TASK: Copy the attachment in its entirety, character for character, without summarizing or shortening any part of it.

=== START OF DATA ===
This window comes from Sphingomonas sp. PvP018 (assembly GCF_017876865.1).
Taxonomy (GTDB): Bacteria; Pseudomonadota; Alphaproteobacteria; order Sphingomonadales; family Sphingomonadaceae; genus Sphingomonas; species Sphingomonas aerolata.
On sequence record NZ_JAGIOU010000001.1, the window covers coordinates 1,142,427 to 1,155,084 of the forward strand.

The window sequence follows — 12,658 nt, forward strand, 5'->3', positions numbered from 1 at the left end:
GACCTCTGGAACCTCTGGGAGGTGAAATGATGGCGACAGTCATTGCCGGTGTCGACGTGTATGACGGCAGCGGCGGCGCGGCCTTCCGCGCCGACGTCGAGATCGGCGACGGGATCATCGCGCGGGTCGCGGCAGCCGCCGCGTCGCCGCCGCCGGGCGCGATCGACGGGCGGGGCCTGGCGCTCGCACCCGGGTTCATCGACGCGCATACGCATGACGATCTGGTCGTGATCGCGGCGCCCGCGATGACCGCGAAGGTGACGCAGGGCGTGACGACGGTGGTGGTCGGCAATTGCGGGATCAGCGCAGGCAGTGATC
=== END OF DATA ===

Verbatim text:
This window comes from Sphingomonas sp. PvP018 (assembly GCF_017876865.1).
Taxonomy (GTDB): Bacteria; Pseudomonadota; Alphaproteobacteria; order Sphingomonadales; family Sphingomonadaceae; genus Sphingomonas; species Sphingomonas aerolata.
On sequence record NZ_JAGIOU010000001.1, the window covers coordinates 1,142,427 to 1,155,084 of the forward strand.

The window sequence follows — 12,658 nt, forward strand, 5'->3', positions numbered from 1 at the left end:
GACCTCTGGAACCTCTGGGAGGTGAAATGATGGCGACAGTCATTGCCGGTGTCGACGTGTATGACGGCAGCGGCGGCGCGGCCTTCCGCGCCGACGTCGAGATCGGCGACGGGATCATCGCGCGGGTCGCGGCAGCCGCCGCGTCGCCGCCGCCGGGCGCGATCGACGGGCGGGGCCTGGCGCTCGCACCCGGGTTCATCGACGCGCATACGCATGACGATCTGGTCGTGATCGCGGCGCCCGCGATGACCGCGAAGGTGACGCAGGGCGTGACGACGGTGGTGGTCGGCAATTGCGGGATCAGCGCAGGCAGTGATC